Wild Coun­try Revo

Climbing - - GEAR BIG REVIEW -

HOW IT WORKS

The round body fea­tures a grooved in­er­tia wheel in­side that is de­signed to lock down on the rope when the rope spins the wheel at a high num­ber of rev­o­lu­tions per sec­ond, sim­i­lar to the way a seat­belt works.

AD­DI­TIONAL USES

Be­lay off an­chor (with proper tech­nique)

PER­FOR­MANCE

As the first bi-di­rec­tional as­sisted-brak­ing be­lay de­vice, the Revo prom­ises that a climber will never mis­thread the rope, which elim­i­nates one of the big­gest dan­gers in as­sisted-brak­ing de­vices. The Revo opens eas­ily, and the rope can be threaded with the climber’s end com­ing out of ei­ther side. Testers found that the de­vice never locked up while pulling out slack, mean­ing no short-rop­ing, even on long and fast clips. De­spite this, the de­vice locked up quickly when climbers, both light and heavy, fell. Be­cause the rope goes around a mov­ing cir­cu­lar cen­ter, it slides through the Revo with lit­tle re­sis­tance. Low­er­ing the climber only re­quires the be­layer to pull the rope down into the brake po­si­tion—no lever re­quired. The lock­ing mech­a­nism can’t be over­rid­den to leave the de­vice open, which is great for new be­lay­ers but could be prob­lem­atic for ad­vanced tech­niques. It is slightly bulky, but testers agreed that it was one of the best as­sisted-brak­ing be­lay de­vices they’ve used. Bonus: Be­cause the Revo doesn’t rely on fric­tion to brake, it per­formed equally well on thin and fat cords alike.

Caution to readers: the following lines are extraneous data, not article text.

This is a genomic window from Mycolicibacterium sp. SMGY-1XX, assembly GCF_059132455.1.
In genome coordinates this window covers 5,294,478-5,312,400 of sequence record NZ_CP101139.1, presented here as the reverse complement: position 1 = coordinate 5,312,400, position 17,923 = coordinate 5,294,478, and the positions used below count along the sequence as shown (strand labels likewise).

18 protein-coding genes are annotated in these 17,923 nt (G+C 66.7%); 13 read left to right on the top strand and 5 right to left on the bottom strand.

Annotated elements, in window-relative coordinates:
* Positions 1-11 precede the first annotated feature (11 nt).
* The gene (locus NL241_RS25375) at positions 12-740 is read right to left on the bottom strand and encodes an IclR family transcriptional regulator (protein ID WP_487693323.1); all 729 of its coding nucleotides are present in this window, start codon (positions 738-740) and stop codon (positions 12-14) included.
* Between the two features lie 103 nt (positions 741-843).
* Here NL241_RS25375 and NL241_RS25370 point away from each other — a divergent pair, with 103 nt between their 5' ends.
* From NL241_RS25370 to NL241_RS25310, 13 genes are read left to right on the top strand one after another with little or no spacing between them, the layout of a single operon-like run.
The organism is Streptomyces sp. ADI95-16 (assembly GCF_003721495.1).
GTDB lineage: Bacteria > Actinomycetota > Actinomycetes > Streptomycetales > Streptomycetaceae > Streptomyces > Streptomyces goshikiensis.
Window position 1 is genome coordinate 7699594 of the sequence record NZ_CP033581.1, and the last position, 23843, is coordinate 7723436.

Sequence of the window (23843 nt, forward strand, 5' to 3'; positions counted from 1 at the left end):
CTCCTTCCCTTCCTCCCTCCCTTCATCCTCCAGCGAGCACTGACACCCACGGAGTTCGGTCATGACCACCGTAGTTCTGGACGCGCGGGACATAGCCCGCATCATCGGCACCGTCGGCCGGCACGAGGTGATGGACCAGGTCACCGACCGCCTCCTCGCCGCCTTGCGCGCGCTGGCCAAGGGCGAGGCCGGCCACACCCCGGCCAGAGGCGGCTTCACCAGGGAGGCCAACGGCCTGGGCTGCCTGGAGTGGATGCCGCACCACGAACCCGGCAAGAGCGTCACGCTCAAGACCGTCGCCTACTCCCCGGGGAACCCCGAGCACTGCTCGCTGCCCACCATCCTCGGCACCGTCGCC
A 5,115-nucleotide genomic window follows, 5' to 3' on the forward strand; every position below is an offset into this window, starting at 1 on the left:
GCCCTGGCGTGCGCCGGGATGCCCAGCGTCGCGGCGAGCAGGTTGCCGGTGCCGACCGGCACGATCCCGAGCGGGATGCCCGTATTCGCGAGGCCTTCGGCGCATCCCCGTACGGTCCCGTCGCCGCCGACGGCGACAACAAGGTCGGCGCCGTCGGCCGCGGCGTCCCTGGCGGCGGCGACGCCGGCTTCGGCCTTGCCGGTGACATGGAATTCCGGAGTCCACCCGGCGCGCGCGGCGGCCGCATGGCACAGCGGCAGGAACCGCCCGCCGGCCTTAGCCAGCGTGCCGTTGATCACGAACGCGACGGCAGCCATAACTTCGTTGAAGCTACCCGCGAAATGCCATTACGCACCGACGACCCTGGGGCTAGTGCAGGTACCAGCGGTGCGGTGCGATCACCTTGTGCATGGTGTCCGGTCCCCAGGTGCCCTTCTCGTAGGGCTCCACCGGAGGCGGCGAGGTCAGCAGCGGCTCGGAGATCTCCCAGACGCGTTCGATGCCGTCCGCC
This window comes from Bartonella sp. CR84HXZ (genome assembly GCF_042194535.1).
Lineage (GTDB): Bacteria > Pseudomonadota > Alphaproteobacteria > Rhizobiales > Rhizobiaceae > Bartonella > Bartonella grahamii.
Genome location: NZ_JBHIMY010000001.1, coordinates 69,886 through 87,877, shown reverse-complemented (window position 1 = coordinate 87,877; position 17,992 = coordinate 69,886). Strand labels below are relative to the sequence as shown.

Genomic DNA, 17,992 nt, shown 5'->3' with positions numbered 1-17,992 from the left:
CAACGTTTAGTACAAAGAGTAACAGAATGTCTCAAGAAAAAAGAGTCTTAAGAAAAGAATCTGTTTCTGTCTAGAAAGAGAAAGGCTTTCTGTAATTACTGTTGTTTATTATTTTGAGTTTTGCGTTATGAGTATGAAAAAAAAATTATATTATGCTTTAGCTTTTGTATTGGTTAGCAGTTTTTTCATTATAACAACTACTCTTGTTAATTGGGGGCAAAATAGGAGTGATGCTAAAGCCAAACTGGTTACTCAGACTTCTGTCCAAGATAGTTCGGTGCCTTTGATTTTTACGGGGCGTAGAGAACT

CON­CLU­SION

This be­lay de­vice may be the safest way to be­lay— pe­riod. Easy han­dling and in­creased safety are well worth the in­vest­ment.

$129; 8.6 oz.; 8.5–11mm; wild­coun­try.co.uk

Newspapers in English

Newspapers from USA

© PressReader. All rights reserved.